So, remember that rewrite request I got back in May that said my manuscript read like sloppy first draft and told me, “You know what to do. Do it…”? Well, I took a little time to do the rewrite properly. I re-submitted it to the publication in question when I was confident it read like a polished manuscript (which, incidentally, is not when all the folks who critted it were happy with it). And last night it netted me an acceptance letter.
(Just a side note to all you editors out there. You should help protect the anonymity of this editor by all buying one of my stories right now so no one will be able to guess which one I’m referring to. 🙂 )
No real dramatic insight here except to say that doing the rewrite will, on at least some occasions, result in a sale. Oh, and perhaps that you can’t try to take every recommendation that comes from a critique (I’d’ve wound up with a novel if I’d gone off developing everything that people said they wanted to see expanded).
And I also hate that WordPress screws up the formatting if I double space after a period.
That’s enough for today. I have a lecture to write.
A dear friend of mine from college passed away last week. I had spoken to her less than three weeks before, at which time she told me she’d been tentatively diagnosed with a still-to-be-determined type of cancer. I told her to hang in there. That’s right, folks. Tentative initial diagnosis to dead in less than three weeks. An active woman in her 30s.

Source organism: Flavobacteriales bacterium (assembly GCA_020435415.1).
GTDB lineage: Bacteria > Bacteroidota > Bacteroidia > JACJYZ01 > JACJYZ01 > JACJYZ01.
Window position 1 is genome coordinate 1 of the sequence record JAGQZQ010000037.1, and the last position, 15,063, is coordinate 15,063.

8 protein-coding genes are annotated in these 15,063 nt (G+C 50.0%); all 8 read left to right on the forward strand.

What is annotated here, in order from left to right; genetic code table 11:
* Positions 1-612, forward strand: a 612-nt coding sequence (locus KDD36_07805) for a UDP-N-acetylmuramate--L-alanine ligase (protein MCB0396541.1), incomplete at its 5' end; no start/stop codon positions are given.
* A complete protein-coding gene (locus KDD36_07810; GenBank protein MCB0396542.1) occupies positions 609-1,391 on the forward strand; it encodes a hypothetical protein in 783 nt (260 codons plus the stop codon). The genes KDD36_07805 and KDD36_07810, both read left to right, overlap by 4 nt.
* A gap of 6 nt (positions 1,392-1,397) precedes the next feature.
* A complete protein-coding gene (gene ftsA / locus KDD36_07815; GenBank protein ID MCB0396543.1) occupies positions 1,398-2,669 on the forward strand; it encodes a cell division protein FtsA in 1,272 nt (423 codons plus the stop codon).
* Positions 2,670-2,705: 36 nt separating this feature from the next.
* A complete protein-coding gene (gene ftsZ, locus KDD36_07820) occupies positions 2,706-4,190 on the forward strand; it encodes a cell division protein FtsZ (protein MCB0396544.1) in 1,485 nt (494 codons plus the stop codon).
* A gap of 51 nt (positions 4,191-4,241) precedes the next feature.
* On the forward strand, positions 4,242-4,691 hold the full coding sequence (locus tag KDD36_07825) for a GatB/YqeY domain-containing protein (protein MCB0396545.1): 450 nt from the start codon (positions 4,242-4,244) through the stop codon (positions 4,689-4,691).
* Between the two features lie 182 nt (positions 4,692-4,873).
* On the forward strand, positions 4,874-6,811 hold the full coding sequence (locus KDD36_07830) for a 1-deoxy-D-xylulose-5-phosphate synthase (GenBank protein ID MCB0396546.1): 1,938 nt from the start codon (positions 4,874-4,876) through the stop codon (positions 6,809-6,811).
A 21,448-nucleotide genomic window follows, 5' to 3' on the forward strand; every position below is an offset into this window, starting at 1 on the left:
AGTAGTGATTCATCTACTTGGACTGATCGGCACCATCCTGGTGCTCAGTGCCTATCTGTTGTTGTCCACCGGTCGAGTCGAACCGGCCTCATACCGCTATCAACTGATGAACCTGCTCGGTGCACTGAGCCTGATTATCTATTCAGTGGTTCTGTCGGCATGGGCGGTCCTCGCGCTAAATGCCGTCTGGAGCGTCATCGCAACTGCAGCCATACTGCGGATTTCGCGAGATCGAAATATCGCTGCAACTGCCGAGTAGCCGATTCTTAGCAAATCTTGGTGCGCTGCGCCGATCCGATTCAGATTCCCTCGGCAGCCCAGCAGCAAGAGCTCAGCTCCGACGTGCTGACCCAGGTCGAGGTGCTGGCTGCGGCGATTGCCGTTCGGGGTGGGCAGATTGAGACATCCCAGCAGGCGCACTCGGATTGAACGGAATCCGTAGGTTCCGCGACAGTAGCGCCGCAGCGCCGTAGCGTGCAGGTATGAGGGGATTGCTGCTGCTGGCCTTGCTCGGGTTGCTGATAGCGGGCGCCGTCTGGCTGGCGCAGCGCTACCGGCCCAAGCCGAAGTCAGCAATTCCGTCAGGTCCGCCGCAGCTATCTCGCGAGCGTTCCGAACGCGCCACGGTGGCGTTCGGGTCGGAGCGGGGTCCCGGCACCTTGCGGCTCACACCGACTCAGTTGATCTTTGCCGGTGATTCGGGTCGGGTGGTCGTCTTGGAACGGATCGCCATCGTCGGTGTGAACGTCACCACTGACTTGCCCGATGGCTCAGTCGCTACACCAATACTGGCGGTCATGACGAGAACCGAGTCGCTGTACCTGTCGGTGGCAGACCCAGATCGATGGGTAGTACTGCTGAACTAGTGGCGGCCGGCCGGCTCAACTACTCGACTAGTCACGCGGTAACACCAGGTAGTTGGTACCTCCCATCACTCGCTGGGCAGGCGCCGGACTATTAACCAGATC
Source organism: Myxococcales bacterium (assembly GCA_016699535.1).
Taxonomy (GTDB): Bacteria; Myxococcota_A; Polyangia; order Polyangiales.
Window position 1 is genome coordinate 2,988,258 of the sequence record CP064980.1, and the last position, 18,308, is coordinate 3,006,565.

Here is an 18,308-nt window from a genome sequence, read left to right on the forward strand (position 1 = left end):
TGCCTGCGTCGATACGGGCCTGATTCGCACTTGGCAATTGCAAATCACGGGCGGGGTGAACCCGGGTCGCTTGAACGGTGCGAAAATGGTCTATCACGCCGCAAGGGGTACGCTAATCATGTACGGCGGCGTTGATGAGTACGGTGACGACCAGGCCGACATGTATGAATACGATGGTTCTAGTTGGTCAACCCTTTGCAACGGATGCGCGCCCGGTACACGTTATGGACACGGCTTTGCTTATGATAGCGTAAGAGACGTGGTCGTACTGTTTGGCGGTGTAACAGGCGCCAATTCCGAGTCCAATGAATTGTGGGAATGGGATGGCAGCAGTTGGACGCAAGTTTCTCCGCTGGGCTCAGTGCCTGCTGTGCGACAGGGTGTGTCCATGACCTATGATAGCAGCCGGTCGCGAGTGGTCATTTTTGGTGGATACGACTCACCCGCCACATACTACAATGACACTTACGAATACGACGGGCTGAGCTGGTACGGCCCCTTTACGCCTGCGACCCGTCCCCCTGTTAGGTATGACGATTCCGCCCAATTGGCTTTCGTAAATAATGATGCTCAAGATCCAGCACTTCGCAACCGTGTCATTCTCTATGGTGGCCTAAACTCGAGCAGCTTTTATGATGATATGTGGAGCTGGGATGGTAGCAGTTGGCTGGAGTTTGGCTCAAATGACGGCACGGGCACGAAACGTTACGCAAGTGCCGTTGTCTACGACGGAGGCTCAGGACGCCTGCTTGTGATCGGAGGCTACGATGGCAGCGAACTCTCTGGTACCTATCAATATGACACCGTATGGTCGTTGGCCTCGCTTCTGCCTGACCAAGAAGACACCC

But we all know we’re going to die. And we all know it can happen at any time. What the last week has taught me, quite viscerally, is that we writers need to plan for this.
We’ve all had this experience: We encounter a short story in one of the respected magazines or a novel from a successful publisher. We give it a read. It’s crap.
Well, guess what? Somebody liked it.
I’m re-doing the only bathroom in the house at the moment. In fact, the only reason you’re getting to read this post is because I can’t do anything until the joint compound dries and/or the plumber fixes the “what the hell were they thinking?” mess of pipes that feed the shower. So I’m now on day 4 with no bathing facilities. And you know what? I’m grumpy.
So now I’m imagining what life must be like without indoor plumbing.